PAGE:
1. Under The Skin – Michel Faber

Canongate, paperback, 2000 (2011 edition), fiction, 320 pages, kindly sent by the publisher

This is one book I have loved but not actually reviewed yet, the reason for this is that there is a bog old twist that I don’t want to reveal. Here’s the blurb… Isserley spends most of her time driving. But why is she so interested in picking up hitchhikers? And why are they always male, well-built and alone? An utterly unpredictable and macabre mystery, Michel Faber’s debut novel is an outstanding piece of fiction that will stay with you long after you have turned the last page.

I knew the twist but I have to say that didn’t stop me from enjoying this book from start to finish. It is a book that looks at what it is to be a woman in society and what the true meaning of society and humanity are. I will say no more. I did see the film too… I will say no more on that either, ha! I do need to work out how to deal with books with big twists and spoilers in 2015 though as I have a few reviews pending of such books. Any ideas how to deal with this are much welcomed.

  1. Cover – Peter Mendelsund

powerHouse Books, 2014, hardback, nonfiction, 256 pages, brought by Santa for Christmas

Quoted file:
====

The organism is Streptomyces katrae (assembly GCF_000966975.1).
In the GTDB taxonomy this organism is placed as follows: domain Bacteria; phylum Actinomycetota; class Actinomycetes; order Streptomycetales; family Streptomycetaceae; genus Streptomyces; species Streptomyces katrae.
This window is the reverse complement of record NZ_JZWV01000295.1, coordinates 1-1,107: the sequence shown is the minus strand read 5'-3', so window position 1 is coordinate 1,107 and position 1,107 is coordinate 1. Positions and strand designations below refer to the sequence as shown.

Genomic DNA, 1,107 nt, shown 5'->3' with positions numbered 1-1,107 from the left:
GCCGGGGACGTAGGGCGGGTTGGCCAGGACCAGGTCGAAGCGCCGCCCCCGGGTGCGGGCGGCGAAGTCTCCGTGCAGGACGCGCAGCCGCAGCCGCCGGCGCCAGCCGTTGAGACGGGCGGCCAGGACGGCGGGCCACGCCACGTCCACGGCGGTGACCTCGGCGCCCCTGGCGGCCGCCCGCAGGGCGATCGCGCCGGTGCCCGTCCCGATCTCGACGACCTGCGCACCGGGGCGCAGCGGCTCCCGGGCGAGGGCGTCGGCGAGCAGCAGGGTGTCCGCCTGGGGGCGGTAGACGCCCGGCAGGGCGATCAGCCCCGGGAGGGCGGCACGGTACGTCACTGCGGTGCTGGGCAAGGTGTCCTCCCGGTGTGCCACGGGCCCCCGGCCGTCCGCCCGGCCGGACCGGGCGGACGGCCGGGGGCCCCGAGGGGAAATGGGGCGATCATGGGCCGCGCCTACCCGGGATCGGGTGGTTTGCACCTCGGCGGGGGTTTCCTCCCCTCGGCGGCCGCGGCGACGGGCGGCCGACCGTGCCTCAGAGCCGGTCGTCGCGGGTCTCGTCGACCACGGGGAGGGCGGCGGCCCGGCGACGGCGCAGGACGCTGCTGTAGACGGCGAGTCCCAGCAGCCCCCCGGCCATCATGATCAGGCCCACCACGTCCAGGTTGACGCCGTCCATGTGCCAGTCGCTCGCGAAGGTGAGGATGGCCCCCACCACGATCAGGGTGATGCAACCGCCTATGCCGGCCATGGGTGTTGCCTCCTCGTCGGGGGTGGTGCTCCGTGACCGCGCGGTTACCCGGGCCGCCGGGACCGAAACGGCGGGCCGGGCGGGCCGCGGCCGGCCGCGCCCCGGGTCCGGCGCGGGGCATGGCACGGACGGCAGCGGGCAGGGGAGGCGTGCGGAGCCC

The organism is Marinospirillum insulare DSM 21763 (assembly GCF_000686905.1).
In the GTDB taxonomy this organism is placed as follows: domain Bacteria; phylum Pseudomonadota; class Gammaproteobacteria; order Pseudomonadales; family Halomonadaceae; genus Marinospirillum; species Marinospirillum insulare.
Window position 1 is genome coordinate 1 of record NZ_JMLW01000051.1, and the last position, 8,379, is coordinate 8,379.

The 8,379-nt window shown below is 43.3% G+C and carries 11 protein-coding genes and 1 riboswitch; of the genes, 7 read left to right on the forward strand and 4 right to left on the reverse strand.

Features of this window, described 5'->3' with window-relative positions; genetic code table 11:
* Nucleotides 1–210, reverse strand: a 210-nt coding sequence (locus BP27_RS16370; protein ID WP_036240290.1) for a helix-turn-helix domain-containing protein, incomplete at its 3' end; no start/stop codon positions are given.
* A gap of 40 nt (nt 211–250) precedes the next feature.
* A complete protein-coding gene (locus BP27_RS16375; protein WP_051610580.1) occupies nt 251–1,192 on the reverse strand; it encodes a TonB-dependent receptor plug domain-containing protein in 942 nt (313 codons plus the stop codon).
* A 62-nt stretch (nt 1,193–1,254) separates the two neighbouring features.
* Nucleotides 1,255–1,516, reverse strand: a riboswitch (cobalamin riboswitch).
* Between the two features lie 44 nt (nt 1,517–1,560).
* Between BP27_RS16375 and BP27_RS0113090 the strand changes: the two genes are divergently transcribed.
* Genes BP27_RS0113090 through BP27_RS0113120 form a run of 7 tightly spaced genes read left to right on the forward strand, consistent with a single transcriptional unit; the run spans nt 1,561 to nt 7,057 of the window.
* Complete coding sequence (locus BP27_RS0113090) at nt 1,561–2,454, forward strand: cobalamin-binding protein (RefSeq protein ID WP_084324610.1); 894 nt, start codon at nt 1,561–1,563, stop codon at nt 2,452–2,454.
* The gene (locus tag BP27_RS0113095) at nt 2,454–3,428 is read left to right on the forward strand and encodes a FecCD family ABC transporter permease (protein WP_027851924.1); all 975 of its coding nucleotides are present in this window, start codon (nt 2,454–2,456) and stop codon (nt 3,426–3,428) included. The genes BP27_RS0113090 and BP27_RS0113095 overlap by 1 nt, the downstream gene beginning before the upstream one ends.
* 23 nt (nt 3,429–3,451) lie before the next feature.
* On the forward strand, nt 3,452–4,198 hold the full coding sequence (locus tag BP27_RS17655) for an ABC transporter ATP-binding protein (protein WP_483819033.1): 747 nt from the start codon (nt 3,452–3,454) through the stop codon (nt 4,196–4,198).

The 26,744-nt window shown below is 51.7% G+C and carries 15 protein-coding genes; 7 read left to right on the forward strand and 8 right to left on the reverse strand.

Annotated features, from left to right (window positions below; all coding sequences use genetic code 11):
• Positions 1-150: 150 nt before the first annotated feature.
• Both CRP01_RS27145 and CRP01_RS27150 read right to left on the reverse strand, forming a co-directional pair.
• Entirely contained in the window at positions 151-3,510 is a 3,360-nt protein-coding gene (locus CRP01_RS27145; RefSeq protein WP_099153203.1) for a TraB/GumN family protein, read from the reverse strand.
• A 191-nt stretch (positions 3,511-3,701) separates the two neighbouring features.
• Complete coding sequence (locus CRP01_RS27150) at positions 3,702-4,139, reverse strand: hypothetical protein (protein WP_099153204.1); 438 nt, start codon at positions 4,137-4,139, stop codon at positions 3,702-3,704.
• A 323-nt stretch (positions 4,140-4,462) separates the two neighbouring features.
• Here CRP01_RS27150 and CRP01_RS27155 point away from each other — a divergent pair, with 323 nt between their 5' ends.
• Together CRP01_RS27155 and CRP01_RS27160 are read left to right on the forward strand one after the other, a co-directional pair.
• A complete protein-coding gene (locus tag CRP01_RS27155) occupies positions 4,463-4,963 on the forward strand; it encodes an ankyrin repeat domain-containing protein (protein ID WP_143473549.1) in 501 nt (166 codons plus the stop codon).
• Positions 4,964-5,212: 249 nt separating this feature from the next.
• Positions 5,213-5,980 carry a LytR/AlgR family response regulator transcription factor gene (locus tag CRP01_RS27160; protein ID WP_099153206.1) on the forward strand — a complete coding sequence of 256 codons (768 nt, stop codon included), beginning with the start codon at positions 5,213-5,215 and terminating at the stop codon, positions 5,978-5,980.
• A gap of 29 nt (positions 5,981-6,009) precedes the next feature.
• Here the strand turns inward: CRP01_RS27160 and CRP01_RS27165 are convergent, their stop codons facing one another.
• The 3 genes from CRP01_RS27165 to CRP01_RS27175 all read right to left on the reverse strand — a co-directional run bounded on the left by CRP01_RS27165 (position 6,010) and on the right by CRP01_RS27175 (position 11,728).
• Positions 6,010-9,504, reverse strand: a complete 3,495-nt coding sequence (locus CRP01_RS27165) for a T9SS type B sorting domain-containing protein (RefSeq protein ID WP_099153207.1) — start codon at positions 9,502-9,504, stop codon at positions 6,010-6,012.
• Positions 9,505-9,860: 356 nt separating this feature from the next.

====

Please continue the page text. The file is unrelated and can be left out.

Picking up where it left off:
The most recently read which is why it might end up being much higher up over time. Either way, Peter Mendelsund was initially a classical pianist, or a recovering one as his bio says, who after the birth of his first child realised he needed a more stable job with a regular income. But what? Well, as it happened he liked design and then his mother knew someone who knew someone at Knopf Books and after a chat, a viewing of his portfolio (which Knopf being pretty bowled over by what Mendelsund calls “shockingly wince-inducing” self taught designs) and some interviews he then became a junior designer. Now he is Associate Art Director there and his book covers are world famous, though you might admittedly not know they were by him. He is one of those wonderful people who make us want to pick up ALL the books, from Lolita to The Girl With The Dragon Tattoo literally. Well, if you live in America, though some have come here too. Cover is his story of how he came to cover books and what doing so means.